Could Keller Have Saved Detroit?

I haven’t seen too many posts from the transformers about Detroit’s decline and bankruptcy. (I can’t say that I would be all that concerned with Detroit if I were not now a Michigander.) Detroit is not chic. Even when it was the Paris of the mid-West it was still in fly over country and didn’t have the ginormous buildings that made East Coast folks marvel at Chicago. Then there was the automobile industry. If Detroit had been the home of Mercedes or BMW maybe New Yorkers would have cared. Just as likely, New Yorkers (and Philadelphians) would have preferred Chevys and Fords if Detroit made Mercedes and BeeMers.

Still, the woes of Detroit do put into perspective the hyperventilation that goes on in some neo-Calvinist circles when folks talk about the power of the gospel to redeem all of life. Cases like Detroit would certainly call for a bit of qualification to follow those inspirational claims since I am not sure that even having thirty full Reformed and Presbyterian congregations could have forestalled a constellation of circumstances that calls for David Simon’s genius. In other words, if you whet people’s appetites for transforming culture, then don’t they become disappointed when Detroits come along (as Geneva did not though its ecclesial fortunes have declined while its political and economic success has soured soared).

In which case, what the gospel does is not cultural but spiritual. And what works culturally are matters, still from God, but having little to do with what he sent his only begotten son to do.

And to help with this lesson in two-kingdom distinction-making, along comes an astute post by Matt Feeney on why the suburbs overwhelmed Detroit — because Detroit was a city that resembled a suburb:

For a long time I’ve thought an underappreciated factor in Detroit’s demise was this mix of housing, or, this lack of a mix of housing. The city is a virtual monoculture, residentially speaking, 140 square miles of detached, owner-occupied, single-family homes. Being a monoculture made it vulnerable to a particular pathogen that infected many large cities, but not so thoroughly as it did Detroit, the run on real estate known as white flight. If you were renting an apartment in a dense patch of, say, Chicago, in the 1950s or early 60s, the distant sound of whites fleeing areas to the south and west perhaps foretold a change in your neighborhood, which you may or may not have welcomed, but it didn’t make you panic that your biggest investment was heading for a collapse in value, because you were just renting. And so those who did own houses on the leafy back stretches of your cross-street could take your relative equanimity, and of the whole clot of other renters you’re part of, into account. Not everyone would be reacting to the same cues. Change would be slower and less total. It might be worth it to stay put.

Homeowners in Detroit had no such break on their panic. It was all houses, almost all owned by the families inside them. Maybe they were racists, the white people who owned and sold those houses, but it wouldn’t have mattered. You didn’t have to be a racist to flee whitely. You just had to suspect that some meaningful portion of your neighbors were, or that some meaningful portion of your non-racist neighbors were engaged in a slightly more anxious calculation than you were, for your market behavior to become identical to theirs: Sell! Racial fear and the endemic anxiety of homeowning fueled each other. The ’67 riots didn’t help, but those two factors were already spinning in a feedback loop.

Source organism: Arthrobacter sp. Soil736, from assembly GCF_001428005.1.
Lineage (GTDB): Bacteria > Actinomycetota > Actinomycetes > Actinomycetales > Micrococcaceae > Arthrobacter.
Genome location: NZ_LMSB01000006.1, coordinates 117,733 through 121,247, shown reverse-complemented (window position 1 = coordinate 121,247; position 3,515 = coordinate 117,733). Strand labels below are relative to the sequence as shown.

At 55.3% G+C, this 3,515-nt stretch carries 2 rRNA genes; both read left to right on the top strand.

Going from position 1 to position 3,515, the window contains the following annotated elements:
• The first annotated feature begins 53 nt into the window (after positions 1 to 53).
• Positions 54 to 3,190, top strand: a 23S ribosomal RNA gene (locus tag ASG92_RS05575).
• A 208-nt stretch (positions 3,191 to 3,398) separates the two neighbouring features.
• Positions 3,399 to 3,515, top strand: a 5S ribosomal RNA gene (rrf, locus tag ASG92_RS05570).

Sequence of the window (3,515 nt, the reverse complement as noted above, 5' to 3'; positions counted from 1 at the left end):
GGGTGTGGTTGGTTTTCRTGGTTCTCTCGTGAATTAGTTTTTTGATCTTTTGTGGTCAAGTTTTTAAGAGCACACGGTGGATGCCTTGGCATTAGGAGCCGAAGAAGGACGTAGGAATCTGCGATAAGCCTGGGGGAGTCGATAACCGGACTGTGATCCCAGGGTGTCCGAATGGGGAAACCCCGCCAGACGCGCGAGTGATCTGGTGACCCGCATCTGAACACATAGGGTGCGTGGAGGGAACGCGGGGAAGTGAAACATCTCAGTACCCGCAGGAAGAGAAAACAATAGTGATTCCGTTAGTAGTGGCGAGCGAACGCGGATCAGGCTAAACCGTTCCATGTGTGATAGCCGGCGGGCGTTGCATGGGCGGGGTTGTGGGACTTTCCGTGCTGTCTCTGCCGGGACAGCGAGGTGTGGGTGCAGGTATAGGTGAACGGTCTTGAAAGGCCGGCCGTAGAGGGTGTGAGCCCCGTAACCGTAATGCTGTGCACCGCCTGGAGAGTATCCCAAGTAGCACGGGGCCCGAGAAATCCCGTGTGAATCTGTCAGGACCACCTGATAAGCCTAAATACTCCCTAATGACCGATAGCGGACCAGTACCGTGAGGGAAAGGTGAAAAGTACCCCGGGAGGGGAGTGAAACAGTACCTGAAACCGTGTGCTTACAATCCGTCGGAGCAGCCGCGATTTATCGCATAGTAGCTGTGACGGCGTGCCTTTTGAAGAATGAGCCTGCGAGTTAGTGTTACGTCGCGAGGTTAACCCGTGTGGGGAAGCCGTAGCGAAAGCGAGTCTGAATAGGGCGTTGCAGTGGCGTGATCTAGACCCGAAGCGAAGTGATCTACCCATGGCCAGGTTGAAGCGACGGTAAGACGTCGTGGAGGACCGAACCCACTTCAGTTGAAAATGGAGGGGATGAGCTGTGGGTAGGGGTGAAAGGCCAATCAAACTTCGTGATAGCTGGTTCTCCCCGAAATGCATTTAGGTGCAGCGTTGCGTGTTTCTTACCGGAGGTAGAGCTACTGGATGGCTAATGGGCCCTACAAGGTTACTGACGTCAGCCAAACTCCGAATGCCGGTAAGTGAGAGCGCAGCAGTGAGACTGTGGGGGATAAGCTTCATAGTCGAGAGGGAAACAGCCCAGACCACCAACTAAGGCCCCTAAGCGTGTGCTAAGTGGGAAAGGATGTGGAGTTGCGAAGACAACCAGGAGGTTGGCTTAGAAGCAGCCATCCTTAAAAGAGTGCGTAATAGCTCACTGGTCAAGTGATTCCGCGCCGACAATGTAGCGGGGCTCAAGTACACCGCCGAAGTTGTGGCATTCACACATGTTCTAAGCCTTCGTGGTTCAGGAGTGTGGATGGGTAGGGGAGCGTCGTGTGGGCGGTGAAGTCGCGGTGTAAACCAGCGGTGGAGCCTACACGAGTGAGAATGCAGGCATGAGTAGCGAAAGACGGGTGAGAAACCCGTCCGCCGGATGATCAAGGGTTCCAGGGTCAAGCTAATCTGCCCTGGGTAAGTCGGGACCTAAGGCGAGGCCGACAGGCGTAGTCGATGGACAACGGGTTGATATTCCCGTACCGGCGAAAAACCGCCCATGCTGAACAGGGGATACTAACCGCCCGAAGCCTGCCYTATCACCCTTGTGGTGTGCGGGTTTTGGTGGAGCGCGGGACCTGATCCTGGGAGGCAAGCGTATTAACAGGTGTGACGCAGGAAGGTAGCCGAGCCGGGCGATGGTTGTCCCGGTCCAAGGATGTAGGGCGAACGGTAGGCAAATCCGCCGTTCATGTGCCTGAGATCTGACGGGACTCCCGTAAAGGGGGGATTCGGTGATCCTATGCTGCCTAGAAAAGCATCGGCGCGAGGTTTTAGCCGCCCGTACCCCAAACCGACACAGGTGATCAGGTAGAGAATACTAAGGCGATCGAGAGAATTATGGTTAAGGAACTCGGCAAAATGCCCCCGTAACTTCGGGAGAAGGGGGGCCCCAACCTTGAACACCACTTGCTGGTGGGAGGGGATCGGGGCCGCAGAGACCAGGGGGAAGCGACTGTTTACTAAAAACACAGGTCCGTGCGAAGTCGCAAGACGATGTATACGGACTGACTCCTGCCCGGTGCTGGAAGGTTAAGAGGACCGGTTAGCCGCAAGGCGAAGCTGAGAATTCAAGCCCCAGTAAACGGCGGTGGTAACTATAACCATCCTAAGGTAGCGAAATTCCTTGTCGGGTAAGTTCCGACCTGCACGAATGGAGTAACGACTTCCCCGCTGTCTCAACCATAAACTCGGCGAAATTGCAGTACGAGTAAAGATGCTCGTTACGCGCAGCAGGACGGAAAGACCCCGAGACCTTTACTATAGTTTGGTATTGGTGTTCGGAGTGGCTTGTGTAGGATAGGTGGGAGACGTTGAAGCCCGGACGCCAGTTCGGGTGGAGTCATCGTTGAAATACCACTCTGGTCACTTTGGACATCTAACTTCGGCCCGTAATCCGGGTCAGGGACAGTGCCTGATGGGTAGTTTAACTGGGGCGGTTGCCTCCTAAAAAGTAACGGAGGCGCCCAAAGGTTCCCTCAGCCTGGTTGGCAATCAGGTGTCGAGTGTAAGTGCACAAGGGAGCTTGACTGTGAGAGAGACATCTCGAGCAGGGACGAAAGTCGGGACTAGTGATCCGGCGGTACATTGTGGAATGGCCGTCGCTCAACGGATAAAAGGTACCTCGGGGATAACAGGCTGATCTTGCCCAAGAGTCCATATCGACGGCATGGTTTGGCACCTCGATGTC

This suggests another convenient, Jane Jacobs- and James Scott-inspired hypothesis I’ll just throw out there: Detroit’s stunning increase in violence, which made it the Murder Capitol in ’73, was not unrelated to this housing scheme. As in arid planned cities like Brasilia that turn sketchier than anyone imagined, life in the atomized residential blocks of Detroit is carried on less visibly, more amenably to crime, than in dense urban streets with 24-hour business happening under the streetlights of busy intersections. Crime obviously happens amid urban density, but maybe it’s easier for violence and fear to invade and conquer a place where so much less other life is visibly happening. And maybe this housing scheme heightened racial suspicion by making so much black-white interaction so private, comparatively, and high-stakes, subjectively, our property lines tending to be etched in vigilance already, if not yet fear: Why is that black man walking down our all-white street? Past our homes? Where our children live?

This non-mix of housing has of course made Detroit a less attractive target for repopulation and gentrification than pretty much any city of its original size, not to mention of its cultural prominence. (And this is the real issue in this conversation, not why Detroit went downhill – virtually all eastern cities lost jobs and people and saw crime rise after WWII – but why it kept going downhill and saw no revival as even humble rivals like Cleveland did.) Indeed, some of Detroit’s closer suburbs feel more like urban neighborhoods, by the light of the current urban BoBo revival, than most of Detroit does, or did, or, probably, could. By the 1980s middle-/working-class Royal Oak was already becoming a hip quasi-urban destination, with clubs and restaurants lining Woodward Avenue. More recently this role’s been taken up by Ferndale, right across blighted Eight Mile Road to the north, a humble old working-class suburb of little houses that used to be called “Fabulous Ferndale” ironically, because of its dilapidation under the care of poor whites, but which now bears that handle unironically, or in ironically self-canceling irony about the old irony – because it’s hip now, and because it’s where the gay people live and, perforce, fabulous. Buzzing right up against Detroit as it does, anchored in a strip of Nine Mile Road that probably has more vintage clothing stores than trees, peopled by hipsters living in its low-slung houses on its highly uninteresting streets, Ferndale feels like the gentrifying BoBo impulse throwing up its hands and saying, “Look, we’re really trying, but this is the best we can do.”